16
$\begingroup$

You are blind and your friend presents you with 6 equal balls of which 3 are red and 3 are green. You friend challenges you to game to find a green ball. You must select 3 of the balls and your friend will tell you if they are all green or not. You repeat this as many times as you need to until you can identify a ball as being green.

In a worst case scenario what is the maximum number of submissions of 3 balls needed to then be able to identify a green ball with certainty. Assuming you are playing an optimal game. How do you know there is no better strategy?

$\endgroup$
15
$\begingroup$

elias's strategy for

10

is optimal.

To see this, note that

there are 20 possible triples, which can be divided into 10 complementary pairs, i.e. each triple is paired with the triple consisting of the other three balls. Now suppose you follow any strategy, and after nine attempts, none of the triples you've tried was the all-green triple. There must be one pair of complementary triples, neither of which has been tried (since there are ten pairs). Either of these two triples could be the all-green triple; since these two cases have no green balls in common, you can't definitively identify a green ball.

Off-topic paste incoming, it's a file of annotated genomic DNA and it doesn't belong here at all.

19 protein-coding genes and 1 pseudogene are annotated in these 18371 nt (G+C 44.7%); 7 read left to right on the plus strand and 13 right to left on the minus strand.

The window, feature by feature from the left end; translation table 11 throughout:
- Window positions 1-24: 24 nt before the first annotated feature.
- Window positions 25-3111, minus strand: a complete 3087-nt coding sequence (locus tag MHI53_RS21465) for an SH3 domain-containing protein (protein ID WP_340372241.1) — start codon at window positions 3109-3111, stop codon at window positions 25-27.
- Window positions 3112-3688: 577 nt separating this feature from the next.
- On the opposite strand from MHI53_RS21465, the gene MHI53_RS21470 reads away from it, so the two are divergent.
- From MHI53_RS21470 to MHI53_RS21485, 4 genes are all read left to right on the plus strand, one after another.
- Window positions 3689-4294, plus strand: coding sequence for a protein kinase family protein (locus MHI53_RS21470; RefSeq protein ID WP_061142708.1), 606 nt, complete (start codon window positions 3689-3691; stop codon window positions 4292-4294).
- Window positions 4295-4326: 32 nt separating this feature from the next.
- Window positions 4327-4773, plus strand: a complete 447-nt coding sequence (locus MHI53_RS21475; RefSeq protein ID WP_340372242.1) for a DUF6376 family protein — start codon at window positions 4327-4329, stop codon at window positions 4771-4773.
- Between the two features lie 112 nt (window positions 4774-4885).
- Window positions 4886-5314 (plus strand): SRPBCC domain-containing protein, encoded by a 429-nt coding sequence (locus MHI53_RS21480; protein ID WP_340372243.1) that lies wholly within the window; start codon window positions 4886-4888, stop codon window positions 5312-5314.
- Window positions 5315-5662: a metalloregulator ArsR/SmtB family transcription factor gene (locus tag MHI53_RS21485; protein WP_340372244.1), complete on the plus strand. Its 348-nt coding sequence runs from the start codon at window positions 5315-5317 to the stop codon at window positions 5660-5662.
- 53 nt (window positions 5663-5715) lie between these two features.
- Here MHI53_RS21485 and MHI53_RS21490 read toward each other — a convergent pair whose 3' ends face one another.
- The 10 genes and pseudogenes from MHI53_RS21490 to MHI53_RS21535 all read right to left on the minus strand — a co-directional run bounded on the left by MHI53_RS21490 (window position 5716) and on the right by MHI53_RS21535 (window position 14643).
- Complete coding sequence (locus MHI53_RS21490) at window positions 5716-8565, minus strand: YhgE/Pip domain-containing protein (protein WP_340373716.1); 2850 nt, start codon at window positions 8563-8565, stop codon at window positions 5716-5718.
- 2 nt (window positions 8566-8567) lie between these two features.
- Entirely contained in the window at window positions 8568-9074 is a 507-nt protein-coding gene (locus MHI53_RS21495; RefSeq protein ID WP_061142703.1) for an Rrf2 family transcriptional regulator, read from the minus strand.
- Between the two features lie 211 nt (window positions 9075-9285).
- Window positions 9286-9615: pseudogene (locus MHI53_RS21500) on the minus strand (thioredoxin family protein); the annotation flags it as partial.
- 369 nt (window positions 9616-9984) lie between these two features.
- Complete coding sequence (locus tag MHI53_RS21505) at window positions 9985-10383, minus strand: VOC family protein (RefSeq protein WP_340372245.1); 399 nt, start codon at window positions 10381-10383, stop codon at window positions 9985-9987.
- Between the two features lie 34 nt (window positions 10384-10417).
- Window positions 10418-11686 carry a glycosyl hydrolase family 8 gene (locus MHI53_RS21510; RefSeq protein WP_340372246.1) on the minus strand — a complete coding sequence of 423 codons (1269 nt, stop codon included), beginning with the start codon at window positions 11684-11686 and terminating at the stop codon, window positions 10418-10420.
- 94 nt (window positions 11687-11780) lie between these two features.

$\endgroup$
20
$\begingroup$

I think I have an answer of

$\binom53 = 10$

Approach:

Choose any 5 balls, and ask for every subset of 3 of them. If none of these triplets are 'all green', that means ball 6 has to be green.

$\endgroup$
  • $\begingroup$ +1 Nice answer. $\endgroup$ – hexomino Dec 3 '18 at 10:10
  • 1
    $\begingroup$ Thanks, but far from being complete. No idea if this is minimal, and if yes, how to prove. $\endgroup$ – elias Dec 3 '18 at 10:11

Your Answer

By clicking “Post Your Answer”, you agree to our terms of service, privacy policy and cookie policy

Not the answer you're looking for? Browse other questions tagged or ask your own question.